In May 2015 I was asked to photograph the Avant Chamber Ballet in Dallas, TX. ACB is the only truly Dallas based chamber ballet. Their Artistic Director, Katie Cooper resides in Dallas and has turned the ballet community on its ear with her innovative and critically acclaimed ballet creations. Katie Puder (Cooper) danced for years with Arlington’s well-respected Metropolitan Classical Ballet. One of the many aspects which sets ACB above other dance companies is their use of live world class orchestra musicians in their performances. Many are working musicians with the Dallas Symphony Orchestra, which is a double plus. We work regularly with them on both production and publicity imagery for their marketing campaigns.
What was so attractive about being asked to develop publicity photography for her Company’s 2015-16 season was her willingness and enthusiasm to ‘try something new’ for imagery. Yes, dance is my favorite subject to photograph, but even more so when I’m asked to shoot something ‘out of the norm.’ Because they are a Dallas based company her only desire was to photograph her dancers in and around recognizable landmarks in the Dallas Arts District. Katie is a very ‘even’ soul, someone who does not wear her feelings on her sleeve. So when we suggested some of the venues including a graffiti area for the shots, her eyebrows raised just a bit. Classic ballerinas with graffiti? Hum…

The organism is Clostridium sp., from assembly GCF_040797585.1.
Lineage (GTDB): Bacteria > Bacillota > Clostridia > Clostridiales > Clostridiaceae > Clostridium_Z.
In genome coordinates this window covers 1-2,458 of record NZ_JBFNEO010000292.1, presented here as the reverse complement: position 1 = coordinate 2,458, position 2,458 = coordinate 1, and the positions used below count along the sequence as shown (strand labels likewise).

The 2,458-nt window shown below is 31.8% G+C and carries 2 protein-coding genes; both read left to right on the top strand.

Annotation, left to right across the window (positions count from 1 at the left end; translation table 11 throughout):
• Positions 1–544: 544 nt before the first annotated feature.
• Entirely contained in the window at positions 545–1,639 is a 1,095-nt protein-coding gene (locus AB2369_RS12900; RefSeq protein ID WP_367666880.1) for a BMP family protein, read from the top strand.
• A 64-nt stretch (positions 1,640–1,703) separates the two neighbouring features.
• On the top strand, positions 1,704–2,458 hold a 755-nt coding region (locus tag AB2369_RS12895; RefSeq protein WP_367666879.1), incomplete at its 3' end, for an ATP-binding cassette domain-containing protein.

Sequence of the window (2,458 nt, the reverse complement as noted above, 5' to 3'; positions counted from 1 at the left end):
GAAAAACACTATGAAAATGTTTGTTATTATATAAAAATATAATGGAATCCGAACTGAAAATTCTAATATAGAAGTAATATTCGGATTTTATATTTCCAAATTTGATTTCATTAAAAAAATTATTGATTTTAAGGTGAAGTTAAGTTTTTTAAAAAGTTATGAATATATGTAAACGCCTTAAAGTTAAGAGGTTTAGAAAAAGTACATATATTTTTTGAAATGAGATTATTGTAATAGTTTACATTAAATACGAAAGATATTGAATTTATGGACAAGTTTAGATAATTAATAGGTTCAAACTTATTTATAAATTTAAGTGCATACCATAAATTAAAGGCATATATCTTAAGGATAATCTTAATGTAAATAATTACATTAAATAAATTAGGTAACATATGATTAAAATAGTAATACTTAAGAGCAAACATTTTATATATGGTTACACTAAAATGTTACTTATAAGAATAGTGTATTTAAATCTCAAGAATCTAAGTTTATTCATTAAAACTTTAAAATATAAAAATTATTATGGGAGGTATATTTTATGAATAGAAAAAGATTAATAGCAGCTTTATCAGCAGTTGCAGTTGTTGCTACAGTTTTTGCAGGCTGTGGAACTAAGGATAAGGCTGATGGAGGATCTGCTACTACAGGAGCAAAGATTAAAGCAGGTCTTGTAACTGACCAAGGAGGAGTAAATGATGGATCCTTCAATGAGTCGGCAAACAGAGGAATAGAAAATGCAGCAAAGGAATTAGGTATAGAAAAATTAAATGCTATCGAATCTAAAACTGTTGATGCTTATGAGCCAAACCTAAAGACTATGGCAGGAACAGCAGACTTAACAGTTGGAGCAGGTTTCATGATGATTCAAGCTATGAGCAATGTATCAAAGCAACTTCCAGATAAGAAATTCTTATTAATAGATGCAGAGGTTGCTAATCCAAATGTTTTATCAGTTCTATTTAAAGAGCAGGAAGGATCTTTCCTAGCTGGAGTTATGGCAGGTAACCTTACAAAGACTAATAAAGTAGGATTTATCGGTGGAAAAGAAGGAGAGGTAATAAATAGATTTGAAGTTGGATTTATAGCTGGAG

One of the physical challenges of the shoot were two items; Dallas summer heat and humidity and having to conduct all of the on location sessions in a single day. For anyone who has done on location shooting, a single or double location is a challenge – six locations in one day in spots all over the city? Insane! So after checking sunrise/sunset along with the heat/humidity index for the day, we chose to begin our day at 7:00am CST, just after sunrise. This would provide us with mild temperatures in the morning as well as my ability to easily overcome bright ambient light. I opted to split the sessions into morning and late afternoon to avoid the midday Dallas summer heat and humidity. It proved to be a good decision since after our late morning sessions everyone including me were ‘wilting’ in the heat. And heck I was not dancing!
The other challenge was using self powered portable strobes to light the dancers and the associated landmarks. Adding to that I wanted to produce an image around a sculpture I had sourced with smoke, real smoke to add to the environment. So in advance I shipped my smoke machine to Dallas despite all of the UPS restrictions of the fluid I use it arrived safely and on time. Inspected of course, but they kindly repacked the fluid in a waterproof bag
Shipping all of our gear on an airline as checked baggage is also a monumental feat! Five portable battery powered strobes capable of shooting in HSS, light stands, modifiers of various types, grip equipment, camera and tethering gear and triggers all packed into Pelican cases and a hard sided golf bag made the trip safely
Our first venue was the AT&T infinity pool just outside the Meyerson Performing Arts center. The mood I wanted to create was one of night time with a reflection of the dancer’s leaping into the air. The drama of rim lit dancers over a pool of water that is like glass would be very dramatic. Add to that the ‘invisible’ trellis above the ladies reflecting in the water would add interest to the shot.
We then moved to the Pegasus sculpture located just adjacent to the Infinity Pool. A very large metal sculpture with beautiful patina. It certainly was a challenge to light such a large piece of art, but four strobes did the trick. The fifth one was used on the ballerina to make her ‘pop’ against the darkness of Pegasus.